Monday, October 10, 2016

The Basket Poem

Not long ago I wrote a blog where I talked about Walt Whitman’s celebrated poem, “I Hear America Singing.” In discussing this poem, I realized that it’s actually part of a category of poems that I would call “basket poems.”

In a basket poem, a writer comes up with a container that many different events or things can be gathered in. For example, in Whitman’s poem, he collects incidents where he hears or imagines Americans singing while they work. In the first line, Whitman describes the basket that he’s going to use to assemble all these images:

I hear America singing, the varied carols I hear

Then he proceeds to put one incident after another into his basket:

Those of mechanics, each one singing his as it should be blithe and strong,
The carpenter singing his as he measures his plank or beam,
The mason singing his as he makes ready for work, or leaves off work,
The boatman singing what belongs to him in his boat, the deckhand singing on the      steamboat deck…

All in all, Whitman describes eleven different types of workers, each with a different task, each with a different song.

I can imagine Whitman getting the idea for this poem by hearing two or three of these singers during a stroll around his neighborhood in Brooklyn. He then either stayed attentive to others who sing while they work, or invented or remembered the rest. Whitman’s basket for this poem is: American worker singing. The poem becomes an assortment of these different carolers, each one representing the dignity and joy of honest, democratic labor. It’s a sort of innocent socialist realism, before there was actually such a thing as socialist realism. Maybe we could call it “socialist lyricism.”

Interestingly, the poem does not arbitrarily list these workers and their songs. It begins with the heavier sorts of labor: mechanic, carpenter, mason, boatman. It then becomes somewhat more domestic and rural, and the time of day changes to a later hour, the end of the workday:

The shoemaker singing as he sits on his bench, the hatter singing as he stands,
The wood-cutter’s song, the ploughboy’s on his way in the morning, or at noon intermission or at sundown…

Then the singer/workers become distinctively female:

The delicious singing of the mother, or of the young wife at work, or of the girl sewing or washing…

Finally Whitman ends the poem not with daytime labor but with the fun and leisure of the nighttime after work is done:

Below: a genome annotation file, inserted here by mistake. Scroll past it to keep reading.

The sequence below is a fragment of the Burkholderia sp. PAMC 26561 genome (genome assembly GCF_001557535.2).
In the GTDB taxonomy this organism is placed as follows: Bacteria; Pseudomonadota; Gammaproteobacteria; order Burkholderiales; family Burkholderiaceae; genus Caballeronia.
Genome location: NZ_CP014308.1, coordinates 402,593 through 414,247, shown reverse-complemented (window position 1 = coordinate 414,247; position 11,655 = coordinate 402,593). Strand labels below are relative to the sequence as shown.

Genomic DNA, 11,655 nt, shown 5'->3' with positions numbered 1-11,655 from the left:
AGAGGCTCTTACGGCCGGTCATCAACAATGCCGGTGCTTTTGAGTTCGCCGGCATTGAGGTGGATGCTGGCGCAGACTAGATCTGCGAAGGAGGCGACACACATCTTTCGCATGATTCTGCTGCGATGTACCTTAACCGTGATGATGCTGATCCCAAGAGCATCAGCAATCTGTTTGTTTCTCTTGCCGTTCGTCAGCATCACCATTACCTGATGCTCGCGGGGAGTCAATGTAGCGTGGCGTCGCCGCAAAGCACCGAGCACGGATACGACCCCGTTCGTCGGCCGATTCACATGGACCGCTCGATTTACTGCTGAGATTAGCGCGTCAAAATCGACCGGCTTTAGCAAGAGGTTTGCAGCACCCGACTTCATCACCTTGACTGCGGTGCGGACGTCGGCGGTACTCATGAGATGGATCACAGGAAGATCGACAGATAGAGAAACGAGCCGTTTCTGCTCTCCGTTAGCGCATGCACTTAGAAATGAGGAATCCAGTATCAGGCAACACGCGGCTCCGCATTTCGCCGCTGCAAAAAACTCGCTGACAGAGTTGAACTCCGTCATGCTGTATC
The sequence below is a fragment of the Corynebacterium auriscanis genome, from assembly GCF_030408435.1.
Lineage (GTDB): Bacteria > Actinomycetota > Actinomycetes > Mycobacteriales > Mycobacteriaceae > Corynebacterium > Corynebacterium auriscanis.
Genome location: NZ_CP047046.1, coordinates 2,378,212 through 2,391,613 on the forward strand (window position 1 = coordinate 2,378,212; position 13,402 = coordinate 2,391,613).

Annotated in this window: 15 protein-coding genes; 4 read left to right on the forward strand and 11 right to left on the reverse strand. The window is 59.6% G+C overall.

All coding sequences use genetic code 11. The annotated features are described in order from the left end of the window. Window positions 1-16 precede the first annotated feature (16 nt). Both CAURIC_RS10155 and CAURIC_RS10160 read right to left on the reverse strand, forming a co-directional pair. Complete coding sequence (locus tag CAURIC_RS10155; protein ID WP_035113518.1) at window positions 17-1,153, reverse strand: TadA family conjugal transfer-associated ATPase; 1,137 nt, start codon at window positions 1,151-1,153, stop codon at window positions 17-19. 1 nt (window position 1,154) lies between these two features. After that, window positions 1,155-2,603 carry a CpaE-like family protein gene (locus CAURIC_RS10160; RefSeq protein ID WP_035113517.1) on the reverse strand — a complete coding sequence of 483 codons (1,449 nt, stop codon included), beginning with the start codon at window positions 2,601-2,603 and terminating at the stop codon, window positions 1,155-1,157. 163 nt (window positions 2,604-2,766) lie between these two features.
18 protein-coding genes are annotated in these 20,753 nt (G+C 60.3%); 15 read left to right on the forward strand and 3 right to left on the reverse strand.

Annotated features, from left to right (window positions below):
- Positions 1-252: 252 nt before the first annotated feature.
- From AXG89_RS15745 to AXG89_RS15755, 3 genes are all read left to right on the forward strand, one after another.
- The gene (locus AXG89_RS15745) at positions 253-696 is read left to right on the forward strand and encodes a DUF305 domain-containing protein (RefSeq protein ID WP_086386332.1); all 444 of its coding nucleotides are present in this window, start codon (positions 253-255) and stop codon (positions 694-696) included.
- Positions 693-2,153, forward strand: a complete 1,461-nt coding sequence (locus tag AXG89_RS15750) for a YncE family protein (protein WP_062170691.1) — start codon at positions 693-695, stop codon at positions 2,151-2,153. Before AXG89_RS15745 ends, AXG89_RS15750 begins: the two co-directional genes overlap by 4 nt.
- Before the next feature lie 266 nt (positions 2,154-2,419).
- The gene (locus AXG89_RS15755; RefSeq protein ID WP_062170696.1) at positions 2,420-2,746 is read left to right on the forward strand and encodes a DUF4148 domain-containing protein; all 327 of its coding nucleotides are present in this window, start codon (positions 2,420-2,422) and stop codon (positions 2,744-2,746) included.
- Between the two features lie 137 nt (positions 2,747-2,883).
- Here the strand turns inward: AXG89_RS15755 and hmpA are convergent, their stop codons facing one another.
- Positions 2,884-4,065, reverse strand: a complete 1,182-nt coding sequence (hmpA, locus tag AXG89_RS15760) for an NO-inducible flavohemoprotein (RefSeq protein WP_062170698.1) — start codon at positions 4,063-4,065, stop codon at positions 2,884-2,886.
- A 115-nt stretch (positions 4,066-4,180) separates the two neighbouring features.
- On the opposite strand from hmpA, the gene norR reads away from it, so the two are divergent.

Each singing what belongs to him or her and to none else,
The day what belongs to the day—at night the party of young fellows, robust, friendly,
Singing with open mouths their strong melodious songs.

Whitman’s poem is an excellent template for a basket poem:

1) Choose a category of images, incidents, objects, or phrases.
2) Collect a satisfyingly diverse assortment of like objects or phrases in your basket.
3) Sort the objects in the basket so they form a sort of order.
4) Begin and/or end with an object or phrase or image that doesn’t quite match the others, that provides some closure, some break in the list.

You might ask, “What’s the difference between a basket poem and a list poem?” Well, a list poem could also be a basket poem. But a basket poem doesn’t have to be a list. I wouldn’t exactly call “I Hear America Singing” a list, though it has list-like qualities. In fact, a basket poem doesn’t have to be a list at all.

I’m thinking about Mary Ruefle’s poem, “Merengue.” After the first three introductory lines, the whole poem is a series of questions. 

Mary Ruefle
You could hardly call this poem a list. But I would call it a basket poem, since Mary Ruefle collected questions that interested her, put them in her poetic basket, and formed a poem out of them. Here is the middle section of the poem:

Did you learn how to cut a pineapple,
open a coconut?
Did you carry a body once it had died?
For how long and how far?
Did you do the merengue?
Did you wave at the train?
Did you finish the puzzle, or save it for morning?

All these experiences seem like possibilities for fairly simple activities that we could know in a lifetime. The poem’s implicit question is, to my mind, “Have you lived life to its fullest, or have you failed to experience many wonderful things?” What’s lovely about the poem is that this most important question is left unasked. Was it Alice Notley who said, “What you want to say in a poem is what you should leave out”? “Merengue” is a fine example of that.

Like Whitman, Mary Ruefle begins and ends her poems with lines that don’t fit in the same category as her basket, which is questions about simple actions. She starts and ends the poem with declarations, allowing for both an introduction to her list at the beginning, and closure at the end. She also prepares us for the ending by tackling bigger issues in the last two questions:

Have you been born?
What book will you be reading when you die?

Although the last question might seem somewhat random, it does continue the subject of life and death that the previous, ambiguous question broaches.


Basket poems can take a surprisingly long to time write. It may happen that the category you choose to put into your basket is a fairly obscure one. The more esoteric the basket, the longer it will probably take to fill. Remember to sort the objects—they can’t all be equal or have the same resonance, or you will have nothing more than a shopping list. Once you have collected all your objects or phrases in the basket, you might also have to add or subtract in order to form the pattern that the objects seem to want to be part of.

Other recent posts about writing topics:
 

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